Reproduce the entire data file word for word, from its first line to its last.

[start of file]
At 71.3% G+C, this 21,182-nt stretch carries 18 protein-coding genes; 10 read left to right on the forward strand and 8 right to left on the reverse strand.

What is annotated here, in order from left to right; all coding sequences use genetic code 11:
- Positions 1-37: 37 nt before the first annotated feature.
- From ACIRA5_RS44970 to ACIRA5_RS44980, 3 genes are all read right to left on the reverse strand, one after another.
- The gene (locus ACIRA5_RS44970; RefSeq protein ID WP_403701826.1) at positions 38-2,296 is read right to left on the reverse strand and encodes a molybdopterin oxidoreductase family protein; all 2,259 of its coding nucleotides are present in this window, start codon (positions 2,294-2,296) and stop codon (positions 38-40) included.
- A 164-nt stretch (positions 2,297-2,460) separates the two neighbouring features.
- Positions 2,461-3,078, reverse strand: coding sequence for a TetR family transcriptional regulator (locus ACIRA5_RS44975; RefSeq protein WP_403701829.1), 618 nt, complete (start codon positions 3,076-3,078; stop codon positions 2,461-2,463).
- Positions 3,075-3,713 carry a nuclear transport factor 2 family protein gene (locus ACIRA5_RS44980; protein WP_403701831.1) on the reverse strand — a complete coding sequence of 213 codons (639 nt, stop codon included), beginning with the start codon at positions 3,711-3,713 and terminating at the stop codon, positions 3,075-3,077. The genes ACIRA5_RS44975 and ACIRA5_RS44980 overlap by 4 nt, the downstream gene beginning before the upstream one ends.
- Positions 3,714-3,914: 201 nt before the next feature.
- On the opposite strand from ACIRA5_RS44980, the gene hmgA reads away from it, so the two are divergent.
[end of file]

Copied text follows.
At 71.3% G+C, this 21,182-nt stretch carries 18 protein-coding genes; 10 read left to right on the forward strand and 8 right to left on the reverse strand.

What is annotated here, in order from left to right; all coding sequences use genetic code 11:
- Positions 1-37: 37 nt before the first annotated feature.
- From ACIRA5_RS44970 to ACIRA5_RS44980, 3 genes are all read right to left on the reverse strand, one after another.
- The gene (locus ACIRA5_RS44970; RefSeq protein ID WP_403701826.1) at positions 38-2,296 is read right to left on the reverse strand and encodes a molybdopterin oxidoreductase family protein; all 2,259 of its coding nucleotides are present in this window, start codon (positions 2,294-2,296) and stop codon (positions 38-40) included.
- A 164-nt stretch (positions 2,297-2,460) separates the two neighbouring features.
- Positions 2,461-3,078, reverse strand: coding sequence for a TetR family transcriptional regulator (locus ACIRA5_RS44975; RefSeq protein WP_403701829.1), 618 nt, complete (start codon positions 3,076-3,078; stop codon positions 2,461-2,463).
- Positions 3,075-3,713 carry a nuclear transport factor 2 family protein gene (locus ACIRA5_RS44980; protein WP_403701831.1) on the reverse strand — a complete coding sequence of 213 codons (639 nt, stop codon included), beginning with the start codon at positions 3,711-3,713 and terminating at the stop codon, positions 3,075-3,077. The genes ACIRA5_RS44975 and ACIRA5_RS44980 overlap by 4 nt, the downstream gene beginning before the upstream one ends.
- Positions 3,714-3,914: 201 nt before the next feature.
- On the opposite strand from ACIRA5_RS44980, the gene hmgA reads away from it, so the two are divergent.